Dear Friends and Family: I Am Not Special



Growing up in a small, somewhat conservative town was challenging in many ways, particularly as a closeted bi man. Casual discriminatory remarks about sexual orientation, gender, race and more are thrown around daily, sometimes fueled by hate, other times ignorance, but they are persistent nonetheless. However, many people like to make the following qualifying statement after their little quips, as if it somehow nullifies the hate those words carry.

In my experience, these statements usually go something like this:

I guess if I had a family member like that…you know gay or bi or something…I wouldn’t care as much because they’re my family and I care about them and I want them to be happy, generally speaking. Even if it’s a friend like you; like I don’t really agree with it or care for it personally…but in this case it’s fine because it is you and we’re close.  

To be fair, I understand that sometimes there needs to be an adjustment period for friends and family to begin to understand the LGBTQ+ community and what it means now that their family member has publically come out to be a part of it. However, through this education process, it is imperative for them to learn something that I have tried to make abundantly clear to my friends and family since coming out.

It is the sobering fact that, in the grand scheme of things, I am not special; I am no more deserving of special treatment from you about my bisexuality than any other bi man out there in the world. It’s just a happy coincidence that you know me; if you didn’t, I would just be one of the many nameless LGBTQ+ individuals that you “don’t particularly care for.”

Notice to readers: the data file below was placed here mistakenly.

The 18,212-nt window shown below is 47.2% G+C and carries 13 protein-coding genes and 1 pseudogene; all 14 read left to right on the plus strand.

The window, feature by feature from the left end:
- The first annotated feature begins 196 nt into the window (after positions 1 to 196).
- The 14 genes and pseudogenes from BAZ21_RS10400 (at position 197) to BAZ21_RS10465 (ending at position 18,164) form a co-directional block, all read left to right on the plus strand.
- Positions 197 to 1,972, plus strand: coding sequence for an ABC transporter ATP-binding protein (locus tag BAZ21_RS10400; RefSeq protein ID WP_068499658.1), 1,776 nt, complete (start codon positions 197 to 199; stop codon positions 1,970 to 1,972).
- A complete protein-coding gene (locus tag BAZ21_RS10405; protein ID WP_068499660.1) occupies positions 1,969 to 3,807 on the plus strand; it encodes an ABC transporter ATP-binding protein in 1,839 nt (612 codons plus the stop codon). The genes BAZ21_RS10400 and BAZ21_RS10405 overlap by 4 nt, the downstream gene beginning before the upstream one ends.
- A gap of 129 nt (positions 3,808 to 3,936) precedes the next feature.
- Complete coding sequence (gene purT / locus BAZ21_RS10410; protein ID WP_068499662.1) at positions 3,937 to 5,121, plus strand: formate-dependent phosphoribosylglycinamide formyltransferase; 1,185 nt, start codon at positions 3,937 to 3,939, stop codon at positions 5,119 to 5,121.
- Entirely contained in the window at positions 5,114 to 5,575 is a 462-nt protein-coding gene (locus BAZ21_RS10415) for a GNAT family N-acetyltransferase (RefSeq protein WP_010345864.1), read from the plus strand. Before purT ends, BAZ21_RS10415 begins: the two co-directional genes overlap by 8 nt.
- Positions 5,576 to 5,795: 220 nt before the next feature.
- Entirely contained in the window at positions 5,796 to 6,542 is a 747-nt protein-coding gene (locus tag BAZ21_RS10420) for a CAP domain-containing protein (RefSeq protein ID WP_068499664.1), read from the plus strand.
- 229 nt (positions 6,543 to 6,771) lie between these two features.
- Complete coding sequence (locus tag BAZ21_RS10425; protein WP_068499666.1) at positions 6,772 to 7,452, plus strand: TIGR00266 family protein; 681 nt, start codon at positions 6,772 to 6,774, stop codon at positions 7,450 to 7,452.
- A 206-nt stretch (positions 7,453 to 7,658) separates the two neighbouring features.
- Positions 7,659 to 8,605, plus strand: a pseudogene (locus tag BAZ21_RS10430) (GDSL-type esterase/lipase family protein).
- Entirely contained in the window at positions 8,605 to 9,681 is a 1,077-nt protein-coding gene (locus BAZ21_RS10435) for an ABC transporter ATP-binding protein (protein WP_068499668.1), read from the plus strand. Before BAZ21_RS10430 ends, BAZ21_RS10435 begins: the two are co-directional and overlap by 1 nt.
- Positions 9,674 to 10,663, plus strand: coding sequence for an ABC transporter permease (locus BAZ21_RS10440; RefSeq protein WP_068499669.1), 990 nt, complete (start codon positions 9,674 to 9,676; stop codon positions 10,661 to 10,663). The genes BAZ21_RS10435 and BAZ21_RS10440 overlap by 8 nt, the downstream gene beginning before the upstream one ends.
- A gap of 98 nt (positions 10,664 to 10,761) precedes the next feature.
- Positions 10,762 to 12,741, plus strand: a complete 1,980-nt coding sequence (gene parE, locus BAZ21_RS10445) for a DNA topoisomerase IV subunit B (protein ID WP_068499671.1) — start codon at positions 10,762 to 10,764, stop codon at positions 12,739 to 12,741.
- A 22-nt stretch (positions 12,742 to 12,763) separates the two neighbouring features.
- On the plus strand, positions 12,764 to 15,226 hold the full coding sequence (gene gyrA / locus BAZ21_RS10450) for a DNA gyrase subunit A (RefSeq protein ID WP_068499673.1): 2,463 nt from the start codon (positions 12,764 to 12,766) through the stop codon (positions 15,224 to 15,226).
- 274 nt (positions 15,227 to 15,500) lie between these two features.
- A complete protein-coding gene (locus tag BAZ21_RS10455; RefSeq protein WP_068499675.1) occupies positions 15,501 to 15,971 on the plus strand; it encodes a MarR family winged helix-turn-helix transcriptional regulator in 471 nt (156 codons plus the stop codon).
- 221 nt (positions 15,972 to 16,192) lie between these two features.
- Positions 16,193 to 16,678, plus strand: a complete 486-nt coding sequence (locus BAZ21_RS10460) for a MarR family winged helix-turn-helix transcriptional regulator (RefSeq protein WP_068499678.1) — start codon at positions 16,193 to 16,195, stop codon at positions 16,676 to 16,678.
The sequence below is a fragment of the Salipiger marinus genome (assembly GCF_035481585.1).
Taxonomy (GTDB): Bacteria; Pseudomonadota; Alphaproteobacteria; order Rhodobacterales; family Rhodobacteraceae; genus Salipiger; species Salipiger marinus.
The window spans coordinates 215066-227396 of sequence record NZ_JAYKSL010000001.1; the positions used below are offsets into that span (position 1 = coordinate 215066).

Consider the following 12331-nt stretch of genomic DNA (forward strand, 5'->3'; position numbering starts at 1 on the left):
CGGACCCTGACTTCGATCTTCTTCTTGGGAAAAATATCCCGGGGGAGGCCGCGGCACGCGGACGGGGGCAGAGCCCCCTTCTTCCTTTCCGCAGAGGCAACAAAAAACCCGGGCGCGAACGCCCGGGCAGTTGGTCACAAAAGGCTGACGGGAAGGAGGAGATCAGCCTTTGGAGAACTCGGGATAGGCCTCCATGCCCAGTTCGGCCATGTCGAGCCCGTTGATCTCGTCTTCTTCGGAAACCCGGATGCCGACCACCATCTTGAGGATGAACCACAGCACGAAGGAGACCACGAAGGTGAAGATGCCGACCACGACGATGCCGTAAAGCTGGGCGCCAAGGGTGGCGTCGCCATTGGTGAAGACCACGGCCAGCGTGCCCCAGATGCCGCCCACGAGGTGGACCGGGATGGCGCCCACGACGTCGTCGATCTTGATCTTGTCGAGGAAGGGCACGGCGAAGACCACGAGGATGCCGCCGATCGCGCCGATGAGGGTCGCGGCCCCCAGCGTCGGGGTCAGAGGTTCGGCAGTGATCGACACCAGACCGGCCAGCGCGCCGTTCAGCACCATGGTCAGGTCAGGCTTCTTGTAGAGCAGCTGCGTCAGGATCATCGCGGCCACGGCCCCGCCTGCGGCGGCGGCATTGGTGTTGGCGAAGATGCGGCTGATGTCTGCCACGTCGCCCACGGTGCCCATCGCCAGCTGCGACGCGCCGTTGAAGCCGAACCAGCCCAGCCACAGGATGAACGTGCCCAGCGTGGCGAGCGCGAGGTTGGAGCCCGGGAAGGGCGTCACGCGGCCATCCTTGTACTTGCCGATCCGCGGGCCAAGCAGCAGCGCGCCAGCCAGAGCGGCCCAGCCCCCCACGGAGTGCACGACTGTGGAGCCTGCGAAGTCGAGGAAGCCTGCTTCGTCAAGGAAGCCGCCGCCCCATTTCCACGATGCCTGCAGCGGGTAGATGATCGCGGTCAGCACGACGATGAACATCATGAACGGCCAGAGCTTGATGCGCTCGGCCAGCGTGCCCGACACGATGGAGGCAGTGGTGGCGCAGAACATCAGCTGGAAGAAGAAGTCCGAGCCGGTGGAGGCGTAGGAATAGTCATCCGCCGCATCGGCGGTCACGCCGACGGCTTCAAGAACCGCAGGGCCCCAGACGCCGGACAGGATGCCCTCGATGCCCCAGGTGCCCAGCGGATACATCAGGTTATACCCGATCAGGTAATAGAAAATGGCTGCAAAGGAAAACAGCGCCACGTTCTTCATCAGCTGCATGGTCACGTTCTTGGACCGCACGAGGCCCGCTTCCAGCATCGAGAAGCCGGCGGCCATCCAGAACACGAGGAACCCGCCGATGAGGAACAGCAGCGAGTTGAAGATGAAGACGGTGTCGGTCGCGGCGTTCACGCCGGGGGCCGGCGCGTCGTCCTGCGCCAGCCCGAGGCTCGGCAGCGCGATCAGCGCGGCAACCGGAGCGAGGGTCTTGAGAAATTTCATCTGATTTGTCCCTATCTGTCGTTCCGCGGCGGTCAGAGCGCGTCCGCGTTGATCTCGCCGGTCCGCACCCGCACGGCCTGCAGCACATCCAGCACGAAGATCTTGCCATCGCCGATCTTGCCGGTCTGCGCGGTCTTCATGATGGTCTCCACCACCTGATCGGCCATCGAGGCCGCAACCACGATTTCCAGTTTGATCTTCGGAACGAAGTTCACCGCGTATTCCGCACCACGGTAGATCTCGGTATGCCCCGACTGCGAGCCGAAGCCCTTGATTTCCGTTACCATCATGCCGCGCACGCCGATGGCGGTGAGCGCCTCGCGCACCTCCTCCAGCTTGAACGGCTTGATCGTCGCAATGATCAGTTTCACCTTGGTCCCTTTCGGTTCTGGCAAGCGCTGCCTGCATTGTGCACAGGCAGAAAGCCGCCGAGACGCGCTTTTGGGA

What’s more is that I don’t want to be the special exception to your small-minded belief system; oftentimes, these people act as if they’re making a huge personal and moral sacrifice to accept me as who I am and seem to think I should be thrilled to be the one person in the world who is like this that they accept.

I think sometimes when we come out, we are eager to take any type of acceptance that we can find; I was no different and accepted many comments like the one above without batting an eye. But as time has progressed, I’ve learned that there is a big difference between true acceptance and this begrudging level of tolerance that some reluctantly bestow upon those they have personal relationships with.

If you really accept me, take some time to learn about my new community, my new life and get to know who I am in full; you can’t claim to know me if you’re going to ignore a major part of who I am. If you do, your “support” seems more like a politically correct move than genuine concern and care.

It’s really not even that hard to do; if you can see me as more than my sexual orientation and not judge me negatively for it, then why can’t you see others like me in the same way? How about instead of having me be the one exception to your thinly-veiled LGBTQ+ discrimination, let me be the example that is able to show you what this community is really all about and all the truly wonderful things it has to offer.

Blaize Stewart
Blaize Stewart is a recent graduate of the University of Illinois at Urbana-Champaign, where he received a BA in broadcast journalism and a MA in journalism. He currently lives in Chicago, IL and works as an influencer relations associate for a full-service influencer marketing agency called Faam and as an adjunct instructor at Robert Morris University. Additionally, he runs the LGBTQ+ blog Out Loud, a space for members to share their experiences and thoughts on current events and more.